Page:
While mining is now the leading industry, agriculture is still a major activity, with cattle dominating the sector. The Pilbara is a Bluetongue Virus-free zone, which makes it an attractive proposition for exporters. There are also ongoing plans for major irrigation trials in the region, opening the possibility of a more varied agricultural presence in the future.
A ship at the jetty at Back Beach, Onslow. Image credit Teneka Clark.
Ashburton has a strong mining and hydrocarbon industry, with iron ore and liquid natural gas dominating. Paraburdoo and Pannawonica are iron ore towns and essentially run by Rio Tinto. Tom Price, the administrative centre of the Shire, is also a centre for iron ore and while it’s no longer run by Rio Tinto the bonds remain strong. Onslow has the Chevron Wheatstone LNG project, the BHP Macedon Gas Plant and the Onslow Salt Mine.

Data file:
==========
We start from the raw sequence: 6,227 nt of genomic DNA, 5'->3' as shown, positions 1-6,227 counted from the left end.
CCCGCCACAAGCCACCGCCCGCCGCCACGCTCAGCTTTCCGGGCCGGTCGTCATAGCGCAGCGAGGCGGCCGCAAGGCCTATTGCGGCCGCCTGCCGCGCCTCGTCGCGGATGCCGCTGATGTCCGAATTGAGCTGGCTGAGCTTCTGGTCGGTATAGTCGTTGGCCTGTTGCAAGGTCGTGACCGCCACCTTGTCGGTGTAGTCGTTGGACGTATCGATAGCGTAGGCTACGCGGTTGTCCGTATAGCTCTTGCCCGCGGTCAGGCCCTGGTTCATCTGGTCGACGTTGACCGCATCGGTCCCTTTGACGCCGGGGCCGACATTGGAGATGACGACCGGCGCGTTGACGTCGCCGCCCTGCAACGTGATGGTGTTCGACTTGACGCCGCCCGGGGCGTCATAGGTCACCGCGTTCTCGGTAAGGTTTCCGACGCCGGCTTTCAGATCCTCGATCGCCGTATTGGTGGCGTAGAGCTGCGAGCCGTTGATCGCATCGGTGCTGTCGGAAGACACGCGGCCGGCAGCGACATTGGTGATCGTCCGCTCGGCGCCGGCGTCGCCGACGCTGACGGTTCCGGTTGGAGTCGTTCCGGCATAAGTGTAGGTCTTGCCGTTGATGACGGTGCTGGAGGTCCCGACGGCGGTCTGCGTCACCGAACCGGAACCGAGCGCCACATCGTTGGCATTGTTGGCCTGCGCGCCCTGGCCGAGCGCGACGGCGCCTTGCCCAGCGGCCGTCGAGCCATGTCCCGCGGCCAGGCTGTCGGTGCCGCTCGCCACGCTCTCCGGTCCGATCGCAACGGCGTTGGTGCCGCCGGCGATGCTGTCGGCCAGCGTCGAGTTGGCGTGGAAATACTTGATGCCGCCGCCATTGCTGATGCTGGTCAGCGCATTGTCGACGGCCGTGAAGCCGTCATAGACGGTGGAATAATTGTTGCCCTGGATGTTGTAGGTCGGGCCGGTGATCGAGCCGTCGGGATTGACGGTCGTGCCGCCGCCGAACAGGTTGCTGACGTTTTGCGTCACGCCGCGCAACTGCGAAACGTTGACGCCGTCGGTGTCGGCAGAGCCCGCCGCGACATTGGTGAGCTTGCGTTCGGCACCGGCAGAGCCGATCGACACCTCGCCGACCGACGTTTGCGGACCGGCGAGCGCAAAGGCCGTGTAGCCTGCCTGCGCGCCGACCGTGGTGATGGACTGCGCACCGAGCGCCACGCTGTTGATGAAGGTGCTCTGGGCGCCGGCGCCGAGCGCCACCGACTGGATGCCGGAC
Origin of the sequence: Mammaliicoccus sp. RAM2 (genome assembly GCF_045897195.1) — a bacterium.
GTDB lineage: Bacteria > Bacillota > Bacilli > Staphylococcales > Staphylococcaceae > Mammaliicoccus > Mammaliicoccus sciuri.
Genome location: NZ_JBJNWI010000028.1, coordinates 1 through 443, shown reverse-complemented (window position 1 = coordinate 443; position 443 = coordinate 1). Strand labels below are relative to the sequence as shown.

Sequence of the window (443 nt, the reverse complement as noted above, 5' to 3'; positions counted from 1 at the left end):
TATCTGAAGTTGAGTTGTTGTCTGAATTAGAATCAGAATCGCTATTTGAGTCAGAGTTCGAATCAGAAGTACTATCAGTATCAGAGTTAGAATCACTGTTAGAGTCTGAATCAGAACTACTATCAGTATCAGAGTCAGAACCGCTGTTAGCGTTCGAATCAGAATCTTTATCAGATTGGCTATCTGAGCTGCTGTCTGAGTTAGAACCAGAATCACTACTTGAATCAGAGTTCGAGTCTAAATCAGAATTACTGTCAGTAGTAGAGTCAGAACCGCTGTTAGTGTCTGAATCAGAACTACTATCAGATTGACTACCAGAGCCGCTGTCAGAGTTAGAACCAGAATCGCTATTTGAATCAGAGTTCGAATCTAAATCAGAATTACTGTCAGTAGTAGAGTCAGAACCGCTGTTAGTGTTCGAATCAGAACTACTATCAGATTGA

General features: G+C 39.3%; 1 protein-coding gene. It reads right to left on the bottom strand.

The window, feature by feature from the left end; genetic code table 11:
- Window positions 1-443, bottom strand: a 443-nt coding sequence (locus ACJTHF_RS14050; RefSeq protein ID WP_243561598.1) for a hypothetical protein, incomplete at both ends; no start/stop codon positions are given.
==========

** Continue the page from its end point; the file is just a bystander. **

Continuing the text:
Ashburton Shire is one of the busiest hubs on the Coral Coast and supports an active fishing and pearling industry, as well as offshore oil works. It also boasts the Port of Ashburton, a multi-user port that was originally set up to process and ship LNG but also handles condensate, project cargo, break bulk and general cargo.
Where to live in Ashburton Shire, WA